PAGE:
Her father also had been sick and she had gone home, in country, over the weekend. Doctor had motored down from London to see her father. That night his chauffeur had been watching machinery which made electric light for this house in country. He watched too close, caught in fly-wheel he was killed.
She had never seen him but when she heard she cried. She cried all the weekend. Nothing had ever been near her before. No one had ever been badly hurt near her.
They said: ‘darling, but you never saw the poor man.’
She said: ‘I know,’ and cried.
They said: ‘darling, the doctor’s providing for his family.’
She said: ‘I know,’ and cried.
‘You never saw him, he can mean nothing to you,’ they said to her, and she said again and again, ‘to think of his dying!’
She cried all weekend, and she got quite weak. Doctor became quite worried over her. At last he told her mother was nothing physical the matter with her he was sure. What really was wanted he said was for something to do to be found for her, some work for her to do he said.
Her mother said work? What work could she do? It was true, she said, she had enjoyed enormously General Strike when she had carried plates from one hut to another all day, that was true enough, but what work could she do? Doctor said of course to be married would be the best thing for her but ‘in the interim’ he thought some kind of work was what she wanted, and he went away with hired chauffeur.
Another night. She had cleared table after supper. She went off out.
Jim Dale stayed a little, then he got up.
‘Where you goin’ Jim?’ Mr Gates said.
‘To the boozer,’ and he went off out.
‘Goin’ to the boozer, did you ‘ear that?’ said Gates to Mr Craigan, ‘that’s what she’s doing, she’s drivin’ a good lad to go and wet ‘is troubles. ‘E daint ever use to go before. And ‘e’s a good lad. Why can’t I give ‘er a clout?’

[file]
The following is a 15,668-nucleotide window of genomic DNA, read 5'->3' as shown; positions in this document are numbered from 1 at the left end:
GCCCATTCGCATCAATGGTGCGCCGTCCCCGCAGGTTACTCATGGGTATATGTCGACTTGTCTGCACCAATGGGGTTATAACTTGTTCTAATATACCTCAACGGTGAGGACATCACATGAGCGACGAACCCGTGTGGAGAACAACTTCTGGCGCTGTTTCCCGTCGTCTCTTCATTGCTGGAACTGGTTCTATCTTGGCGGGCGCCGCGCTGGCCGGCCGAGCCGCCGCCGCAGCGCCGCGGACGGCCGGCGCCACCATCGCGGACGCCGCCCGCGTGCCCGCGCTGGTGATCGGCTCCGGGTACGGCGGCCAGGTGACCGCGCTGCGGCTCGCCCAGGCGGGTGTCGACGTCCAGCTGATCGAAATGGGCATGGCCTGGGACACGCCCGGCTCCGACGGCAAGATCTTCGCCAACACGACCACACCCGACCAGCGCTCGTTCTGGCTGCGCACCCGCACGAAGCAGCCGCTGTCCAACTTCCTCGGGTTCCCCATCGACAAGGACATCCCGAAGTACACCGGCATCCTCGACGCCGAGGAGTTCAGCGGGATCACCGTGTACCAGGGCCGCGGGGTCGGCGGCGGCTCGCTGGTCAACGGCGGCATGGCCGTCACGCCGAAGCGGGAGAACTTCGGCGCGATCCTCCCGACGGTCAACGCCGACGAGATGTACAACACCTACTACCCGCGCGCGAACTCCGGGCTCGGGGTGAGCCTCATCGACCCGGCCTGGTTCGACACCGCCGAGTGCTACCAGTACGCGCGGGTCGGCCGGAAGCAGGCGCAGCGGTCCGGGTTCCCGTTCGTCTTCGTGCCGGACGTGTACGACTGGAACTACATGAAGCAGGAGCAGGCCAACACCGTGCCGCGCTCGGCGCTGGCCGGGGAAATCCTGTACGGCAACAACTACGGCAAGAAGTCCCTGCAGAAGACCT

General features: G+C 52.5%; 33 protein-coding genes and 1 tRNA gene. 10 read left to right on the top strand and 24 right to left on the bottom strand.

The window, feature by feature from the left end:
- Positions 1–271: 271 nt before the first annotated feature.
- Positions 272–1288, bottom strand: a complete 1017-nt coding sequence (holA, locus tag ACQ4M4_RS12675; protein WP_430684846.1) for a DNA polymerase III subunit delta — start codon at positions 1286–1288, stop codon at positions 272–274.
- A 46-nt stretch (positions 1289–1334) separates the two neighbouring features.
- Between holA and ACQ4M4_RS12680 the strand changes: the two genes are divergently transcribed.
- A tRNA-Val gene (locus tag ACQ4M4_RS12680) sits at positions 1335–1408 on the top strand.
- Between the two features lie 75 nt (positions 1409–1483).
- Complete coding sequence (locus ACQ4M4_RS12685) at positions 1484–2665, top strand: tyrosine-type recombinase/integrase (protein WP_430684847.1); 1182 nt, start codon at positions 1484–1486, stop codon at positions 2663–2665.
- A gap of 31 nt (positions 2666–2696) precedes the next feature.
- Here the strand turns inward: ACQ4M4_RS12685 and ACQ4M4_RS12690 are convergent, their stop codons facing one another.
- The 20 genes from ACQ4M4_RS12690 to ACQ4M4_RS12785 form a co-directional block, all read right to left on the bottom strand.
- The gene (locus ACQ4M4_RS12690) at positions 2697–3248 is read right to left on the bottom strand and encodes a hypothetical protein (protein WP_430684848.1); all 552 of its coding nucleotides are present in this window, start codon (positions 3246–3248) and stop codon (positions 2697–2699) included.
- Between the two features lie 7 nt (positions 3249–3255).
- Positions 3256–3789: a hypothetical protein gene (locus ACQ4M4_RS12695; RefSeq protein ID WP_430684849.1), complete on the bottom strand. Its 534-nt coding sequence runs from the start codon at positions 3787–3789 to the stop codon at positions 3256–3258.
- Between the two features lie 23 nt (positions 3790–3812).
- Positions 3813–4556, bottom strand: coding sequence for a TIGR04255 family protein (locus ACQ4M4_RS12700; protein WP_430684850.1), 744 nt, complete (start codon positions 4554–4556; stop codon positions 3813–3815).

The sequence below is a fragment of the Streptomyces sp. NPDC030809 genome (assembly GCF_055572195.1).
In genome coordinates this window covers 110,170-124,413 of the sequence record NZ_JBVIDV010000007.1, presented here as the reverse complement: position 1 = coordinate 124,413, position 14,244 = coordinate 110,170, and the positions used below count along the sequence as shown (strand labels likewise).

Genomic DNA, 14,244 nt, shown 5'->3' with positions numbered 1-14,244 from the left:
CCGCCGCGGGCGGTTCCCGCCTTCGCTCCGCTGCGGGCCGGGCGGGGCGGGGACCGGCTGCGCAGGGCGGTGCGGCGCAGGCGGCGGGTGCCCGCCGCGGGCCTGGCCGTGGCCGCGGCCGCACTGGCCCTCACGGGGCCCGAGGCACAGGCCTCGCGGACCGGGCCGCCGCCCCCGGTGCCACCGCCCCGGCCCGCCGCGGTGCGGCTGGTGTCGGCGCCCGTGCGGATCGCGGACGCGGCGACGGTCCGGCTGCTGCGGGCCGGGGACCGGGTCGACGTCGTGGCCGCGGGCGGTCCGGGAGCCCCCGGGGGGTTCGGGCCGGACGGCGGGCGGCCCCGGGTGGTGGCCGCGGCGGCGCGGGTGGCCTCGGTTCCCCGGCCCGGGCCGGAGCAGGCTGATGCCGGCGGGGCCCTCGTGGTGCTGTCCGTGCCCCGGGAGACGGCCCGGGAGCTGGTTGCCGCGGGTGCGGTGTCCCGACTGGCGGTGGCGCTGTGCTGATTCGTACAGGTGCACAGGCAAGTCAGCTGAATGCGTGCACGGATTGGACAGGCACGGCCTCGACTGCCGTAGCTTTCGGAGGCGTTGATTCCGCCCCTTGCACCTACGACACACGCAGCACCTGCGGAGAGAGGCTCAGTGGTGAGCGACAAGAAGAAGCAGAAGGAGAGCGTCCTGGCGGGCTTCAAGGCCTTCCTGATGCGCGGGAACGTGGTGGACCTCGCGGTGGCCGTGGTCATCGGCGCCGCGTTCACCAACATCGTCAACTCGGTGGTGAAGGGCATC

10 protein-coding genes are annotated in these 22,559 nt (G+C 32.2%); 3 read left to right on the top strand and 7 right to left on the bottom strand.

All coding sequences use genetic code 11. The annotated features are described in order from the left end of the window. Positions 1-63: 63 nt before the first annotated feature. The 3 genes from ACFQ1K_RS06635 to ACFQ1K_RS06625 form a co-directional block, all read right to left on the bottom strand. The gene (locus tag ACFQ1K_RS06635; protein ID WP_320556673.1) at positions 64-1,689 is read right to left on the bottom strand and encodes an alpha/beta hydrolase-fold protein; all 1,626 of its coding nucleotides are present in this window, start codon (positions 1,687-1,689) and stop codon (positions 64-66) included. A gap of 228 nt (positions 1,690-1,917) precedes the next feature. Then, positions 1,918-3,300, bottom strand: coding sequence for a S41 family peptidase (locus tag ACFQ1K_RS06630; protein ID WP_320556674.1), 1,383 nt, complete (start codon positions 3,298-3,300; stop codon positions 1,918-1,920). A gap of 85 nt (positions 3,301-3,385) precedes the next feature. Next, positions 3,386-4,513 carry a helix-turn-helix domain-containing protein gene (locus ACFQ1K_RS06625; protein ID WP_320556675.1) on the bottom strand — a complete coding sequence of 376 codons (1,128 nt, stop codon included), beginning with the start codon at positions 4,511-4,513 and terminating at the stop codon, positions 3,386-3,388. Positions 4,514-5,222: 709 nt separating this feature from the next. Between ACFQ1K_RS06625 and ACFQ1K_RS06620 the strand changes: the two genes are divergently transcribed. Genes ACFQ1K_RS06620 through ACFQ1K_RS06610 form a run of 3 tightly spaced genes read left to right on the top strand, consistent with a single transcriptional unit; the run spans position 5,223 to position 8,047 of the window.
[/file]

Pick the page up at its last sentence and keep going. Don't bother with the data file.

Mr Craigan was silent
‘It’s wicked I reckon,’ Mr Gates said. ‘Ah and she gave him a short week the other week, that day when Arthur was singing and he put on his coat and went out. An’ she don’t wash up of an evening even, but leaves it till morning. She’s got too much money, that’s what it is, and you can wager she pays for Bert Jones into the movies.’
Mr Craigan put wireless earphones over his head.
‘You and yer wireless,’ Gates softly said, ‘it’s enough to make anyone that lives with you light ‘eaded, listening like you might be a adder to the music. I’ll go and ‘ave one,’ he said. He got up, ‘I’ll go to the boozer and ‘ave one.’
Mr Gates went to public, to public where Tupe was.
Tupe drank with Gates and Gates with Tupe. ‘Yes,’ said Mr Tupe finishing story,’ ‘e said to her, them are one and nine.’
‘Them are one and nine, ‘e said to ‘er,’ Gates chimed, and this story was done. He drank of his beer in pot.
‘Ah,’ he said easing trousers, ‘that’s the ‘ang of ‘em. Females is like that right enough. Take our wench. What do she do with the money?’
‘ ‘Ow much d’you give ‘er Friday nights?’
Mr Gates drank again.
‘Mind, I’m not askin’ as some would,’ confidentially Mr Tupe said, ‘I’m not Paul bloody Pry.’
Because Mr Gates was a little drunk, he leaned, he whispered.
‘Strike!’ Tupe said, ‘You give ‘er all that much?’
‘Ah!’ said Mr Gates flattered, ‘we daint ever stint in our ‘ouse.’
‘Stint!’ said Mr Tupe, ‘I wonder ‘er wouldn’t choke you with grub on that money.’
‘I never did hold with stintin’ the grub, nor Craigan daint’
‘Nor I do. But on that money my old woman’d keep three kids as well and them’d ave more’n enough to eat. It’s wicked, Joe, ‘er’s twistin’ yer.’
‘Twistin’ is ‘er?’
‘All that money and ‘er says it goes in grub. You can bet it daint. I give our old woman three bob less’n that and there’s enough an’ more to eat in our ‘ouse, an’ ‘er gets ‘er own clothes and anything for the ‘ouse.’
Mr Gates banged fist then on table.
‘I’ll wager she pays for Bert Jones into the movie.’
‘Why in course she do. Look ‘ere Joe, what’s Craigan at in your ‘ouse.’
‘It ain’t my ‘ouse, it’s ‘is’n.’
‘What’s ‘e at, anyroad.’
In another public Mr Dale alone sat about, not drinking.
‘What d’you mean, what’s ‘e at?’
‘Do ‘im pay ‘er Friday nights,’ Mr Tupe said.
‘I think e’ do,’ said Mr Gates. They talked and Gates confided more in Tupe who got mysterious more and more. Each spoke in broader country accent they had come from to Birmingham, speaking louder.